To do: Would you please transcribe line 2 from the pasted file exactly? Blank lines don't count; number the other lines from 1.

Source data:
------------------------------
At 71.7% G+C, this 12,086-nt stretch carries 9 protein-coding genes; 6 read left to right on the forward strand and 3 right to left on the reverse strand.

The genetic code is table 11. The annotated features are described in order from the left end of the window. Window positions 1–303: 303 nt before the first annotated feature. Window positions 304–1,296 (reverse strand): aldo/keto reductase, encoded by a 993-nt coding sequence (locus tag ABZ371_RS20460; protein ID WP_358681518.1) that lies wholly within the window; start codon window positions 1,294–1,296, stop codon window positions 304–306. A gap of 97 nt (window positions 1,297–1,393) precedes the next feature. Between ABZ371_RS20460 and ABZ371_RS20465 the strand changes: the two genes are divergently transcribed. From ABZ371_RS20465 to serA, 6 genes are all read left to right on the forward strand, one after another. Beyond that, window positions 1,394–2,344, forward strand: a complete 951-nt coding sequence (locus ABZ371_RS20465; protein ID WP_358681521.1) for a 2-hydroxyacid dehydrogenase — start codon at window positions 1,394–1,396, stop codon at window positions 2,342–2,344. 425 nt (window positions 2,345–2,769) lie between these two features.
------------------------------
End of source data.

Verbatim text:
The genetic code is table 11. The annotated features are described in order from the left end of the window. Window positions 1–303: 303 nt before the first annotated feature. Window positions 304–1,296 (reverse strand): aldo/keto reductase, encoded by a 993-nt coding sequence (locus tag ABZ371_RS20460; protein ID WP_358681518.1) that lies wholly within the window; start codon window positions 1,294–1,296, stop codon window positions 304–306. A gap of 97 nt (window positions 1,297–1,393) precedes the next feature. Between ABZ371_RS20460 and ABZ371_RS20465 the strand changes: the two genes are divergently transcribed. From ABZ371_RS20465 to serA, 6 genes are all read left to right on the forward strand, one after another. Beyond that, window positions 1,394–2,344, forward strand: a complete 951-nt coding sequence (locus ABZ371_RS20465; protein ID WP_358681521.1) for a 2-hydroxyacid dehydrogenase — start codon at window positions 1,394–1,396, stop codon at window positions 2,342–2,344. 425 nt (window positions 2,345–2,769) lie between these two features.